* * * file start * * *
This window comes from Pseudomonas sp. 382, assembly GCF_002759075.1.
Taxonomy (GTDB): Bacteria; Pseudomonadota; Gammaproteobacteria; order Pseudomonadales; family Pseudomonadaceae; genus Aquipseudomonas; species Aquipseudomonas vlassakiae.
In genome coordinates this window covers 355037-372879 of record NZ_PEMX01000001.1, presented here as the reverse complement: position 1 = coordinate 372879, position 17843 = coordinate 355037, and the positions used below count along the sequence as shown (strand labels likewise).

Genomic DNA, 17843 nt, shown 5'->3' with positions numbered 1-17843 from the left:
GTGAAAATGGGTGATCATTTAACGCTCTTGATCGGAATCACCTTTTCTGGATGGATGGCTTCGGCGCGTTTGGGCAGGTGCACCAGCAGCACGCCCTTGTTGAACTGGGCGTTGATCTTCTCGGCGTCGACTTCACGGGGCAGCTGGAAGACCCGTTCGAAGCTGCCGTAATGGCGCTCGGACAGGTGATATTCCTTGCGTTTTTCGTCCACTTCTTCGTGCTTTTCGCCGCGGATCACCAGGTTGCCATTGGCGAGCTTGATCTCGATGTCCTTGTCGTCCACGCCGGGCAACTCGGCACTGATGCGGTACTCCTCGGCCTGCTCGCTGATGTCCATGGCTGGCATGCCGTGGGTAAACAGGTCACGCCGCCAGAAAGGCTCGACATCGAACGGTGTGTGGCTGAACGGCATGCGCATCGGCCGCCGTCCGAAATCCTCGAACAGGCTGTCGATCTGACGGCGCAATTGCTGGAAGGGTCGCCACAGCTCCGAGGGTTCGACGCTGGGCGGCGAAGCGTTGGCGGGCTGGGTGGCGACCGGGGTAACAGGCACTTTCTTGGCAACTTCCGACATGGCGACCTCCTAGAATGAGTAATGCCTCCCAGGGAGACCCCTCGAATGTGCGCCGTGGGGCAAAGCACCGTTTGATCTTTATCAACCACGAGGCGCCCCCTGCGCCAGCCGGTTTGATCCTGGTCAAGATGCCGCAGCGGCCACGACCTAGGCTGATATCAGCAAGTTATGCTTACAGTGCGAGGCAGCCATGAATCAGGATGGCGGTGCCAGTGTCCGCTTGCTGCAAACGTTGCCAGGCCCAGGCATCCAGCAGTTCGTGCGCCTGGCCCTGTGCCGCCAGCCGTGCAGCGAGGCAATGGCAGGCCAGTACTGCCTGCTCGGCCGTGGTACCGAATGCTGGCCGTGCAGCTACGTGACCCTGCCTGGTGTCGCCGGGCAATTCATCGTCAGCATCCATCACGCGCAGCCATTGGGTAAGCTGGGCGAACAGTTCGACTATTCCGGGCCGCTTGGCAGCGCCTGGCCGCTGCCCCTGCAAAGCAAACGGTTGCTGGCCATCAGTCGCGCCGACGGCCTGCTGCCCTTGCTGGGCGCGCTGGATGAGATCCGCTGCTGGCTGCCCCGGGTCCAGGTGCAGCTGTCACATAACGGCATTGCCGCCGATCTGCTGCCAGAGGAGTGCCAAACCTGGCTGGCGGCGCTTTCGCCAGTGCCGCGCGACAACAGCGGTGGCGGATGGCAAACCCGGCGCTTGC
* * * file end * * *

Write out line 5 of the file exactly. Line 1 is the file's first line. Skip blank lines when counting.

GTGAAAATGGGTGATCATTTAACGCTCTTGATCGGAATCACCTTTTCTGGATGGATGGCTTCGGCGCGTTTGGGCAGGTGCACCAGCAGCACGCCCTTGTTGAACTGGGCGTTGATCTTCTCGGCGTCGACTTCACGGGGCAGCTGGAAGACCCGTTCGAAGCTGCCGTAATGGCGCTCGGACAGGTGATATTCCTTGCGTTTTTCGTCCACTTCTTCGTGCTTTTCGCCGCGGATCACCAGGTTGCCATTGGCGAGCTTGATCTCGATGTCCTTGTCGTCCACGCCGGGCAACTCGGCACTGATGCGGTACTCCTCGGCCTGCTCGCTGATGTCCATGGCTGGCATGCCGTGGGTAAACAGGTCACGCCGCCAGAAAGGCTCGACATCGAACGGTGTGTGGCTGAACGGCATGCGCATCGGCCGCCGTCCGAAATCCTCGAACAGGCTGTCGATCTGACGGCGCAATTGCTGGAAGGGTCGCCACAGCTCCGAGGGTTCGACGCTGGGCGGCGAAGCGTTGGCGGGCTGGGTGGCGACCGGGGTAACAGGCACTTTCTTGGCAACTTCCGACATGGCGACCTCCTAGAATGAGTAATGCCTCCCAGGGAGACCCCTCGAATGTGCGCCGTGGGGCAAAGCACCGTTTGATCTTTATCAACCACGAGGCGCCCCCTGCGCCAGCCGGTTTGATCCTGGTCAAGATGCCGCAGCGGCCACGACCTAGGCTGATATCAGCAAGTTATGCTTACAGTGCGAGGCAGCCATGAATCAGGATGGCGGTGCCAGTGTCCGCTTGCTGCAAACGTTGCCAGGCCCAGGCATCCAGCAGTTCGTGCGCCTGGCCCTGTGCCGCCAGCCGTGCAGCGAGGCAATGGCAGGCCAGTACTGCCTGCTCGGCCGTGGTACCGAATGCTGGCCGTGCAGCTACGTGACCCTGCCTGGTGTCGCCGGGCAATTCATCGTCAGCATCCATCACGCGCAGCCATTGGGTAAGCTGGGCGAACAGTTCGACTATTCCGGGCCGCTTGGCAGCGCCTGGCCGCTGCCCCTGCAAAGCAAACGGTTGCTGGCCATCAGTCGCGCCGACGGCCTGCTGCCCTTGCTGGGCGCGCTGGATGAGATCCGCTGCTGGCTGCCCCGGGTCCAGGTGCAGCTGTCACATAACGGCATTGCCGCCGATCTGCTGCCAGAGGAGTGCCAAACCTGGCTGGCGGCGCTTTCGCCAGTGCCGCGCGACAACAGCGGTGGCGGATGGCAAACCCGGCGCTTGC